The Open is the ultimate CrossFit event. It’s all about personal bests, Me vs. Me, Me vs. the World and five workouts.
It’s time for the community to bond. And most of all, it’s fun.
The sentiment echoed in boxes throughout the Africa region is “do it for the fun of it.”
There’s a celebratory feeling in the boxes and there are plans to partner the Open Workouts with social events. CrossFit Vaal, for example, is holding a get-together every weekend.
“Once we’re done with the workout on a Saturday morning, we will either hit the local coffee shop as a group or have a barbeque at the box,” affiliate owner, Brad Strydom, says. “It’s this kind of social spirit that’s inspired many people to participate. They simply want to be part of the fun.”
Come One, Come All
In most boxes around the region, athletes are encouraged to bring friends and family to add to the energy.
“We’re creating a spectator-friendly environment where everyone can get into the vibe with these crazy CrossFit devotees,” Laura Newman, of CrossFit Proform, says.
Last year, the final Open Workout at CrossFit Platinum had supporters crowded into any available corner cheering on the athletes. With the growth in participation, particularly in Africa, these crowds will surely grow.
But for many, the most exciting part of the Open comes from experiencing the global buzz. In community spirit, CrossFit Tokai may join up with one or two other boxes to do the workouts.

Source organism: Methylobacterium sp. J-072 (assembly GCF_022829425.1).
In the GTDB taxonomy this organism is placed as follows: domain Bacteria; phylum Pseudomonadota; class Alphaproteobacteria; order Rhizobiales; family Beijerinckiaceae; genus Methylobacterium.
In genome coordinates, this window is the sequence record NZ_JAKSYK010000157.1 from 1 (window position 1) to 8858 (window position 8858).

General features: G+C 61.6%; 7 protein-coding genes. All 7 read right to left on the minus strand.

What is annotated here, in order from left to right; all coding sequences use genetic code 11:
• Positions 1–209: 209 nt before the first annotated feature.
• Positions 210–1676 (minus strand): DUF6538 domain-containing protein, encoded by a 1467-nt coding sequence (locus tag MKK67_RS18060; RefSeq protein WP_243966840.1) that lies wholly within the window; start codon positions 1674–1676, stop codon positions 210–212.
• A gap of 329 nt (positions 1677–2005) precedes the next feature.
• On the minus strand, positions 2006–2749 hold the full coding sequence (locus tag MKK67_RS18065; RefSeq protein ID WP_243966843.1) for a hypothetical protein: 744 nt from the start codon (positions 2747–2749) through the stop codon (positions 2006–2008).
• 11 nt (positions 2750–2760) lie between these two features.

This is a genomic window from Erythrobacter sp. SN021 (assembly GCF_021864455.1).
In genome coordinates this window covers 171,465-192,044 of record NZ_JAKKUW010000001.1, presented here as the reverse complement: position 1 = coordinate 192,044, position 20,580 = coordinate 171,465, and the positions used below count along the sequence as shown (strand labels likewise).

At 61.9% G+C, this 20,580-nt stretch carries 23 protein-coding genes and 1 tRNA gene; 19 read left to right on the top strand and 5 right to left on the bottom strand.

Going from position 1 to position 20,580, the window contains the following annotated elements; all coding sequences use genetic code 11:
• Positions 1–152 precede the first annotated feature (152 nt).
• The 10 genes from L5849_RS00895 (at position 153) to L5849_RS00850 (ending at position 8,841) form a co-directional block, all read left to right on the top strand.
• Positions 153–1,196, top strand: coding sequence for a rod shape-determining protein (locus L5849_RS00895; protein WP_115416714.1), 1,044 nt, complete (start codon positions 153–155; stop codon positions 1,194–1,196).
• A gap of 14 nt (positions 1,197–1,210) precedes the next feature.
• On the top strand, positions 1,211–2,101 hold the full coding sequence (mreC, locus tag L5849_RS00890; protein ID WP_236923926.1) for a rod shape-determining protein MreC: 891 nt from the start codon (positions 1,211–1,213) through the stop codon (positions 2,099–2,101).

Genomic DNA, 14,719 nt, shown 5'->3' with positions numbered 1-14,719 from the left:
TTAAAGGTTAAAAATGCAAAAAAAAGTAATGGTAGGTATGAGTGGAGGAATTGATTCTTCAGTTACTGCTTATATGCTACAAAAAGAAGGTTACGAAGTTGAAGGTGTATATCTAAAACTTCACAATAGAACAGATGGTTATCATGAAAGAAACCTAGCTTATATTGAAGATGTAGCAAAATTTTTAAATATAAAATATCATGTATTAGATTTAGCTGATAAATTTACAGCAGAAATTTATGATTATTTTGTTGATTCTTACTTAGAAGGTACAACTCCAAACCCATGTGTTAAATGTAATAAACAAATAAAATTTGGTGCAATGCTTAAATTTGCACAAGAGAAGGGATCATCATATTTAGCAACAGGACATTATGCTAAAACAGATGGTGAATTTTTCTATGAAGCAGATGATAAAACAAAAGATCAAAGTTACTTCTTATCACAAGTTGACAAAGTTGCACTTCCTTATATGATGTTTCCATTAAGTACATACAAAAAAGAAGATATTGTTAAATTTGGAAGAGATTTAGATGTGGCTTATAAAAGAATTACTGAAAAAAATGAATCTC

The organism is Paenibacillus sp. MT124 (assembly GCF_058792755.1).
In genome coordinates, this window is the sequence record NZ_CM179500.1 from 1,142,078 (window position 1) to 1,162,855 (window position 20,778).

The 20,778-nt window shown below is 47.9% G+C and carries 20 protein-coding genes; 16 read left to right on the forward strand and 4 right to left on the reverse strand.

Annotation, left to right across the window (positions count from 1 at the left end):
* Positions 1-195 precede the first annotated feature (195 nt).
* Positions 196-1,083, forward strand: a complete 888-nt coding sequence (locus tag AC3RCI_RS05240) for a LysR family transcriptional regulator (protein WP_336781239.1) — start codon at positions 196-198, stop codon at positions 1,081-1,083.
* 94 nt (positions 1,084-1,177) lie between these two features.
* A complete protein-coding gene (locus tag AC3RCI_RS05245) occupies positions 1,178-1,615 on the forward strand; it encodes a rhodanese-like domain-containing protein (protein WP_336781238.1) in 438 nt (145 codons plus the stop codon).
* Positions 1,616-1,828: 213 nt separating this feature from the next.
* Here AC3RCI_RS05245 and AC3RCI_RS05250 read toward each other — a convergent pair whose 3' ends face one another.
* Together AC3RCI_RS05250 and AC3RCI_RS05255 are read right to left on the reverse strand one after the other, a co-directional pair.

“More people means more of a vibe,” Gina Goosen, of Tokai, says.
Neil Sholtz of Ballistix CrossFit is thinking along the same lines,
“We’d like to get some interbox competition happening,” he says.
CrossFit Bryanston’s David Ayres agrees.
“We want to encourage other crews to come throw down at our box,” he says.
In the spirit of CrossFit, many affiliate owners are opening their doors to anyone who needs a spot to do the workouts, whether they are affiliated or simply devoted to the sport.
“We’ll make our box available to any athlete who finds themselves in need of equipment, an affiliate or a judge to officiate their scores,” Craig Lourens, of CrossFit Valar, says.
The general sentiment seems to be: the more the merrier.
Getting Over the Fears
Highlighting fun instead of fear has been a major part of Open preparation for many people. Goosen says people are often nervous to compete because their only exposure to the Open has been seeing people like Rich Froning and Annie Thorisdottir.
“We’re trying to show them that it’s mainly a fun event for them to experience a competition-type environment,” she explains.
In light of this, many boxes have been programming the 2012 Open Workouts as part of their regular classes.
“When members see how well they would have scored, it gives them so much confidence. They’re loving it,” CrossFit 10 Star’s, Ray Robertson, says.
While fun is important, the Open is still the first stage in finding the Fittest on Earth. As you’d expect, many athletes and coaches are in it to win it.
“Athletes who want individual attention can attend additional classes after hours where (head coach) Danie focuses on Games training,” CrossFit B4C's, Charmain du Preez, says. “This is really hardcore training, exclusively for the elite athletes.”
Most have also been running additional classes for all athletes taking part in the Open. Especially in the case of newer boxes, such as CrossFit 364, where most athletes have only been doing CrossFit for a few weeks and need extra coaching.
The magic of the Open happens when CrossFitters find the courage to be athletes, to compete against each other, to challenge themselves and to challenge each other.